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# Statistics:

A. Weighing by difference
The mass of a coin is the difference between masses of the coins on the balance before and after the
removal of that coin from the balance.
Example:
Mass of the coins before removing a coin = 20.1234 g
Mass of the coins after removing a coin = 18.1200 g
Mass of the coin removed = 20.1234 g 18.1200 g = 1.9234 g
B. Descriptive statistics
a. Mean

x , is a commonly used measure of central tendency or the most probable value for an

The mean,

x =

xi

where

xi

## the sum of all measurements and n is the number of measurements.

b. Standard deviation
The standard deviation, s, is a measure of the precision or spread of data. It is given by

s=

( x i x )2
n1

## where n-1 is called the degrees of freedom.

c. Standard error of the mean
The standard error of the mean refers to the standard deviation of all possible values of the mean,

x . It

## is related to the standard deviation, s.

SEM =

s
n

c. Range
The range of is another measure of the precision. It is the difference of the largest and the smallest values.

## range=x largest x smallest

d. Relative standard deviation

The relative standard deviation (RSD; also known as coefficient of variation) is another widely used
measure of precision. It is given by the following formula

s
RSD= x 100
x
e. Relative range
The relative range is an analog of RSD, where s is replaced by range.

Relative range=

range
x 100
x

## f. Pooled standard deviation

If there are several sets of data for a particular measurement, we can get a better estimate of the
population standard deviation by pooling the data than by using only one data set. The pooled standard
deviation is given by the following formula

## where k is the number of data sets.

C. Inferential Statistics
a. Confidence interval
The confidence interval is a range of values which we reasonably assume with certain probability
includes the true value of the mean (i.e., the population mean). It is usually computed at 95% confidence
level using the following formula

Confidence interval=x

t n1 s
n

where t a statistical tool called Students t. The value of t depends on the defined level of confidence and
the degrees of freedom (as indicated by the subscript n-1). Values of t are tabulated in statistical
references (e.g., Table).
b. t-test
The t-test is a statistic commonly used to determine if the difference between two means is significant. In
this experiment, this test is used to compare the masses of coins from two different years. In this case we
have two sample means,

x 1 and

## x 2 . The null hypothesis (H ) is that the masses of coins in two

o

different year groups, i.e., Ho: 1 = 2, or 1 - 2 = 0. The test will determine whether (

x 1 -

x 2 )

differs significantly from zero. However, the two data groups might have different sample sizes, n 1 and n2,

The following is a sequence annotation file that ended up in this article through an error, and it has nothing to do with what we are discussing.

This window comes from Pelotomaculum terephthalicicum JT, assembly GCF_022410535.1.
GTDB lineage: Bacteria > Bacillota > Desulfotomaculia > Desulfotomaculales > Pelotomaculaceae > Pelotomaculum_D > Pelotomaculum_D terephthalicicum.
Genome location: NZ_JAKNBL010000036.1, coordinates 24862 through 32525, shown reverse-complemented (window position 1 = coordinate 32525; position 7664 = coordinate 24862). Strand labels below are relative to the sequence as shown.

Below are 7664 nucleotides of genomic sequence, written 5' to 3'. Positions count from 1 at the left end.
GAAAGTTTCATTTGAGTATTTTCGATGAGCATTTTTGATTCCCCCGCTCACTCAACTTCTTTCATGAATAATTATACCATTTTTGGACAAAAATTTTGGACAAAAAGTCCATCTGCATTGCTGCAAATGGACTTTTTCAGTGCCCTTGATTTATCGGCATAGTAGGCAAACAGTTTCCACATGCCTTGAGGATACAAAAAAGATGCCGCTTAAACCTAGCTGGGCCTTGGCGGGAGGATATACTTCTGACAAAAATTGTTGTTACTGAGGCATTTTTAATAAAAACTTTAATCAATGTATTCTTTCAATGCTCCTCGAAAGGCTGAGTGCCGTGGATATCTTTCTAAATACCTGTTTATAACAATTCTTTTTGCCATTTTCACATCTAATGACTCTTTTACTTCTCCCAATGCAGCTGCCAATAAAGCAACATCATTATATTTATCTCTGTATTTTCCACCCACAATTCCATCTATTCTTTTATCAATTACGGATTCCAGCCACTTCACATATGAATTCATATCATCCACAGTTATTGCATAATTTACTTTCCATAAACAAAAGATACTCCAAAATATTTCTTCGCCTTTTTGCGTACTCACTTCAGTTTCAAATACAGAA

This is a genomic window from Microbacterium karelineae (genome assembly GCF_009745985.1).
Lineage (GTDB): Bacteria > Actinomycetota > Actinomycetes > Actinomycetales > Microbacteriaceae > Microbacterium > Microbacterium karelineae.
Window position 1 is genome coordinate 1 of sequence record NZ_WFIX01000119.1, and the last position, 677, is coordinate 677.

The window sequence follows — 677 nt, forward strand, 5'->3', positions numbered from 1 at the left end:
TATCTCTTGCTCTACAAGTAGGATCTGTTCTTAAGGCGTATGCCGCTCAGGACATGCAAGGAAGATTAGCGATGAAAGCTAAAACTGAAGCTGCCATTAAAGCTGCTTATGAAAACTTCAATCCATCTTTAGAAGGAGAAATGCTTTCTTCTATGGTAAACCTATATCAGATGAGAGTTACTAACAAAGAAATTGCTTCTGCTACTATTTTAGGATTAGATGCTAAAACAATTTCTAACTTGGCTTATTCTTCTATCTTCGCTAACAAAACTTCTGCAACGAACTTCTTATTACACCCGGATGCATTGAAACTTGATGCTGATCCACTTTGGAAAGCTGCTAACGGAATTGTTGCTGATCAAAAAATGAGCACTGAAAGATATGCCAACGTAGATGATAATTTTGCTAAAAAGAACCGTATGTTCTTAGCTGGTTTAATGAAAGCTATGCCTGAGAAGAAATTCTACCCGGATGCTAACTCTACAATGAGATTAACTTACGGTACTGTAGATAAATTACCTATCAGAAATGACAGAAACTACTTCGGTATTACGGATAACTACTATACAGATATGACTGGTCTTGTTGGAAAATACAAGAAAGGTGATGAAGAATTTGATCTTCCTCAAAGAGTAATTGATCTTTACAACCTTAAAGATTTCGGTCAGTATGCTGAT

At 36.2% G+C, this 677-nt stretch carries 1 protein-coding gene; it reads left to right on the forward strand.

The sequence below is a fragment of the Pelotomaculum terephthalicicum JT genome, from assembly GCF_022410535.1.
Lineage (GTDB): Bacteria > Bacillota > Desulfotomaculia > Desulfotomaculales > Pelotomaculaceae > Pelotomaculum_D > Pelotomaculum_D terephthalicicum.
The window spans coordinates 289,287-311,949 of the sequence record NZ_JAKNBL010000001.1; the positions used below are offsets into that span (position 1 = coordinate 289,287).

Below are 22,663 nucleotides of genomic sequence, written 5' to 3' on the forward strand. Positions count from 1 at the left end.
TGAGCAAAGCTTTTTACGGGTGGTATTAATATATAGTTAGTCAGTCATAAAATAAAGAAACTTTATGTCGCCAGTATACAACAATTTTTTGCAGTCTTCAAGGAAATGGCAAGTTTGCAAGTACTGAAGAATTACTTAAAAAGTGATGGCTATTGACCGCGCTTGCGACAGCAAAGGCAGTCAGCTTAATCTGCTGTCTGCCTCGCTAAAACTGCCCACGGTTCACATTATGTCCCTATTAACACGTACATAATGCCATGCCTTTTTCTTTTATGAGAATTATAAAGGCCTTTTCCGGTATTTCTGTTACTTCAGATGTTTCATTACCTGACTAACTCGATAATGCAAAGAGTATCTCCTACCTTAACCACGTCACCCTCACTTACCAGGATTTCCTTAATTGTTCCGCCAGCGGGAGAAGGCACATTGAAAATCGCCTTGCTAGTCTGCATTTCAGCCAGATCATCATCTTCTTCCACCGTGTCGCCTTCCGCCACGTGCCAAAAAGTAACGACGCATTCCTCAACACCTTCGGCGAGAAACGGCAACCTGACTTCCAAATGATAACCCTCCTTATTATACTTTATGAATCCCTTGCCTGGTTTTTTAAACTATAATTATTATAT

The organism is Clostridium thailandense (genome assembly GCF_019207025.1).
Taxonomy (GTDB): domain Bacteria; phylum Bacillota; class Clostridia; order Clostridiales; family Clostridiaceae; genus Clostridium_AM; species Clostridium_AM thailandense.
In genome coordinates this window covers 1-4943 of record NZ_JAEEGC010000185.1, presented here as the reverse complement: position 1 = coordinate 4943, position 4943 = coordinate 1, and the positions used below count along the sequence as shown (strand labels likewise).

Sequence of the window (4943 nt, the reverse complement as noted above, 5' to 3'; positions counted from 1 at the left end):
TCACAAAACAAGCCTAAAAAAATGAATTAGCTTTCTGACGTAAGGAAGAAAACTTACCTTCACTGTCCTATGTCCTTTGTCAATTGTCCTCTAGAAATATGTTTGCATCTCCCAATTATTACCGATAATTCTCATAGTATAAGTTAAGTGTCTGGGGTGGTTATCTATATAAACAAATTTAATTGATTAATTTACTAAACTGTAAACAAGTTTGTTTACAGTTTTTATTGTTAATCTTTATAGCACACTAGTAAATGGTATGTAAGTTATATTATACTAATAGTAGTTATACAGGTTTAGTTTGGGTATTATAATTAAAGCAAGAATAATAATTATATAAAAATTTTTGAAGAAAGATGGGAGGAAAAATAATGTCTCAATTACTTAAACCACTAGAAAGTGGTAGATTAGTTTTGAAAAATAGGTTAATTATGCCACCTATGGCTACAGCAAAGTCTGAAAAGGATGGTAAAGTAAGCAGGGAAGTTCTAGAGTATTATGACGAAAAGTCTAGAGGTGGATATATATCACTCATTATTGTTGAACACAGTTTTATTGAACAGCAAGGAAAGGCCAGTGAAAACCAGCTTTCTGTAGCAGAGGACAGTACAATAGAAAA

and two different standard deviations, s1 and s2. If these standard deviations are not statistically different
(see F test), a pooled estimate, s, of the standard deviation can be calculated using the following equation

s=

( n1 1 ) s 12 + ( n21 ) s 22
(n 1+ n22)

The statistic t is then calculated from the following formula to test the null hypothesis, H o: 1 = 2.

x 1x 2

t=
s

1 1
+
n1 n2

where t has

n1

n2

2 degrees of freedom.

c. Paired t-test
In cases where two methods are both applied to the same set of materials, it is not appropriate to
use t-test for comparing two means because it cannot separate the variation due to the method of
obtaining the data from that due to variation between the test materials. In this case the two
effects are confounded. To overcome this complication, the difference, d, between each pair of
results is considered instead of the means. If there is no difference between the two methods,
d
then these differences are drawn from a population with mean of differences,
, equal to 0.

To test this null hypothesis, we test whether the mean of the differences of each pair of data, d , differs
significantly from zero using the statistic t. We calculate the statistic t using the following formula

t=

d n
sd

where n,

d and s d are the number of pairs, mean and standard deviation respectively of d values,

the differences between the paired values. The number of degreed of freedom of t is n 1.
d. F test
The significance tests described previously are used for comparing means and hence for detecting
systematic errors. In many cases it is also important to compare the standard deviations, i.e., the random
errors of the two sets of data. In this case we use the F-test. This test uses the ratio of sample variances,
i.e. the ratio of the squares of the standard deviations,

. The statistic

## F is calculated using the following formula:

s12
F= 2
s2
where the subscripts 1 and 2 are allocated so that F is always 1. The number of degrees of freedom of
the numerator and denominator are n1-1 and n2-1 respectively.
The t and F statistics are compared to corresponding critical values (dependent on the number of degrees
of freedom) tabulated in many statistical references. If the calculated t or F is greater than the critical
value, then the null hypothesis is rejected and significant difference is demonstrated. In this case, t-test
would indicate that there is presence of systematic errors, while F test would show that there is a
difference in precisions of the two sets of data.
These statistical tests can also be performed using Spreadsheet or statistical software.